Government services are often left lagging behind in their efforts to upgrade technological resources, with the investment putting off management who feel that the return would not be sufficient to justify the expenditure. With a digital transformation plan, that is now beginning to change as more and more government organisations at all levels consider the use of such resources.
Digital transformation is the process of bringing services and organisations into the 21st century with the latest tools to help streamline procedures and cut costs. At the same time, the technology enables crucial public services to provide an improved experience on what matters most to the public. Using tools like Enterprise Content Management, this can all become possible with such a plan.
Many nations, even those amongst the slowest to bring their governments online, are now considering a move into such technology to see what it has to offer. Whether it is resolving some of the biggest challenges in governance, such as complicated administration procedures and an overwhelming amount of documentation, or offering new opportunities, such as increasing transparency by making public records easily available online, there is a clear result available for the investment of delving into a digital transformation plan.
One of the biggest costs of public service for governments is in labour, so it is vital to ensure that services are utilising their staff to achieve maximum productivity. These optimisation solutions are pivotal to assuring that well-trained and highly educated staff are busy working on complex tasks, allowing the technology to take care of menial administration tasks such as data inputting and filing. This can lead to cut costs but also provide a better service, which is a key goal for decision making politicians who will be keen to provide the best service possible in order to retain votes.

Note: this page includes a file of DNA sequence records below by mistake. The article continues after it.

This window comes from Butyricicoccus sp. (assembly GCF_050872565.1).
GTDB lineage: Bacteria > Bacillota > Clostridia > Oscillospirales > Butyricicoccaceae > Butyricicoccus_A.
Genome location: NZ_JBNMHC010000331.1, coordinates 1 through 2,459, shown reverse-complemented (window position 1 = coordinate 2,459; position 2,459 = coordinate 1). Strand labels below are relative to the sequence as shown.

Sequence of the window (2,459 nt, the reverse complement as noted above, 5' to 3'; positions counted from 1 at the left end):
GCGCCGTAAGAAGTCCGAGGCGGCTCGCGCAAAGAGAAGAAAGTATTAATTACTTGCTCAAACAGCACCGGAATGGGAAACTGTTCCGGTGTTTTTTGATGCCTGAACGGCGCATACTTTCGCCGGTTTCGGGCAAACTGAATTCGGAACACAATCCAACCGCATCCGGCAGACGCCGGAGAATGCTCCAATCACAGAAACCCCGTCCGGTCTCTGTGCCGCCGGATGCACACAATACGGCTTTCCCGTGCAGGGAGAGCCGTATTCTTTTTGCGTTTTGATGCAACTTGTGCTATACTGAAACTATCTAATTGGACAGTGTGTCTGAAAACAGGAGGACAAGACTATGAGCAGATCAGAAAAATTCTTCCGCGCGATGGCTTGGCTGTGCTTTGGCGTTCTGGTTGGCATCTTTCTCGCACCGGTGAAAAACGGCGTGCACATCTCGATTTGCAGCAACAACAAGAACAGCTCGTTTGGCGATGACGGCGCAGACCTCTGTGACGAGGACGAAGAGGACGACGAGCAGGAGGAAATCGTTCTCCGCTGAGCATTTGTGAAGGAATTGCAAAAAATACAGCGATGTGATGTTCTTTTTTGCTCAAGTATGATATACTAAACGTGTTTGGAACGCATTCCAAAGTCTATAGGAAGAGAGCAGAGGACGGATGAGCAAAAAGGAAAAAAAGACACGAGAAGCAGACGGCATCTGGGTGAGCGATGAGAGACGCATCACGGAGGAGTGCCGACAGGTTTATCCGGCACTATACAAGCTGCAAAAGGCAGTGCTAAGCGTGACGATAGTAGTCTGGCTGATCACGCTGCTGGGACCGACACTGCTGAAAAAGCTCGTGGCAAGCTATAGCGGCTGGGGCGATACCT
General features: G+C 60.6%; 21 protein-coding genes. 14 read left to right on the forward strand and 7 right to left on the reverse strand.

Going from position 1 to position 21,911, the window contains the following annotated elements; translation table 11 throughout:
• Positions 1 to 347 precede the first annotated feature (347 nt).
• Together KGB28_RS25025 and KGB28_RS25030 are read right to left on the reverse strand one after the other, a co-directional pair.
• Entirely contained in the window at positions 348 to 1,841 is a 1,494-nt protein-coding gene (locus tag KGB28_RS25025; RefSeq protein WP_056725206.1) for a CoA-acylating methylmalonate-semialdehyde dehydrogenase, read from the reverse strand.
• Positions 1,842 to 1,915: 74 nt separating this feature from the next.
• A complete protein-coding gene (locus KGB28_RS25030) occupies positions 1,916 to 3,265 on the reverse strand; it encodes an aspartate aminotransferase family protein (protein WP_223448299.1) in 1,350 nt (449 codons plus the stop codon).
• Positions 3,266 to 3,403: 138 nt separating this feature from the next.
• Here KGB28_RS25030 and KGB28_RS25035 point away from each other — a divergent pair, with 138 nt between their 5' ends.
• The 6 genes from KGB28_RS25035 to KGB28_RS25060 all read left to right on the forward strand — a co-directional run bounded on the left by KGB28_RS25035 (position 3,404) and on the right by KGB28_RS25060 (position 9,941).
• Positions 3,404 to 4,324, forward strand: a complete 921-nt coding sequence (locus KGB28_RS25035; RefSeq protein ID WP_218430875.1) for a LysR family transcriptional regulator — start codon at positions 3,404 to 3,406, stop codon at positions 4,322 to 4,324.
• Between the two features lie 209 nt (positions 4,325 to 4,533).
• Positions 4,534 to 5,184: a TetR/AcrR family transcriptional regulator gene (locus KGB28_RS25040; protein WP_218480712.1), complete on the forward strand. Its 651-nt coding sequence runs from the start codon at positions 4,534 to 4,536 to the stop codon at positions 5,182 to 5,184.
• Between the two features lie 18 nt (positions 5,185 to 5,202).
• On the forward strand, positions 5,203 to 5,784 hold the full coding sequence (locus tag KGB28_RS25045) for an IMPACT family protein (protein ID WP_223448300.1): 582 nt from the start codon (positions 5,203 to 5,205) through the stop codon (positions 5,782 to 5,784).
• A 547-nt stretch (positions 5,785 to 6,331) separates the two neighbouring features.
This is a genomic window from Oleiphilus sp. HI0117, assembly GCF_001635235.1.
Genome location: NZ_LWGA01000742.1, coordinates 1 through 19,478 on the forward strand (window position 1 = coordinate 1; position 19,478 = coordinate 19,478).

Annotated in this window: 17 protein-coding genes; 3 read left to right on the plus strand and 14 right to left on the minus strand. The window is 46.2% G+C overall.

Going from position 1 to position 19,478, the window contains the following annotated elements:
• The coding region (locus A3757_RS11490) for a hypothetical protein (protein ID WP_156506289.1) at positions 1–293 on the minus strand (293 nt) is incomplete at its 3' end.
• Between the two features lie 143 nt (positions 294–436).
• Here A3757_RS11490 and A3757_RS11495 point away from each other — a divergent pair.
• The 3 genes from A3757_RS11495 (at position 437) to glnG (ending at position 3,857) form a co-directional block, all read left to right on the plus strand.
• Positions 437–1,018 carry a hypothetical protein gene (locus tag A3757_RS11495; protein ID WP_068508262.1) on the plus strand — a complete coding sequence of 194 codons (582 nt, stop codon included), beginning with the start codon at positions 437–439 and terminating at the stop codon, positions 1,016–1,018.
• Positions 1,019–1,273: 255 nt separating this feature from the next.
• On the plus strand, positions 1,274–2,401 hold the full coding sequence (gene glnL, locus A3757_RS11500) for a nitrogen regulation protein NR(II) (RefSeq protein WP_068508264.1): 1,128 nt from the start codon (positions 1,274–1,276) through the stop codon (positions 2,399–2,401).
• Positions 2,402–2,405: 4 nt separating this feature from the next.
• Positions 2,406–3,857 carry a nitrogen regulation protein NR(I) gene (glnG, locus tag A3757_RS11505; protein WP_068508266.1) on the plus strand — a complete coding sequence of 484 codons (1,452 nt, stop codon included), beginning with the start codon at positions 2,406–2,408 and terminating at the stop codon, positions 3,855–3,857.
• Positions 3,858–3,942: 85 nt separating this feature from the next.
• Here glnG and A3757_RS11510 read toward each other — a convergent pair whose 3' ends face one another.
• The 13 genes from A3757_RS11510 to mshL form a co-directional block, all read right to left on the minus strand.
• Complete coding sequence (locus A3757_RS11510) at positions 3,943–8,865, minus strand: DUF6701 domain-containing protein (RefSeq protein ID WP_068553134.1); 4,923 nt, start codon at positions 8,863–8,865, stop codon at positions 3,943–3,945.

Streamlining of such processes is a key part of governments following the example of private sector businesses as they adapt to new technology. Whilst corporations have reacted to take advantage of these new tools and resources to cut costs and increase profits, government’s reluctance to invest has seen public services fall behind and, with pressure on services to be more efficient than ever, the situation must change. Now, with a clear return on investment and countless examples of success of digital transformation plans in the private sector, it is the ideal time for public sector organisations to consider a move into the latest technology. By providing a long-term foundation for cost cutting and service improvements for years to come, public services can ensure that they are adapting a sustainable approach to the challenge of facing up to new technology and using it to their advantage in the modern world.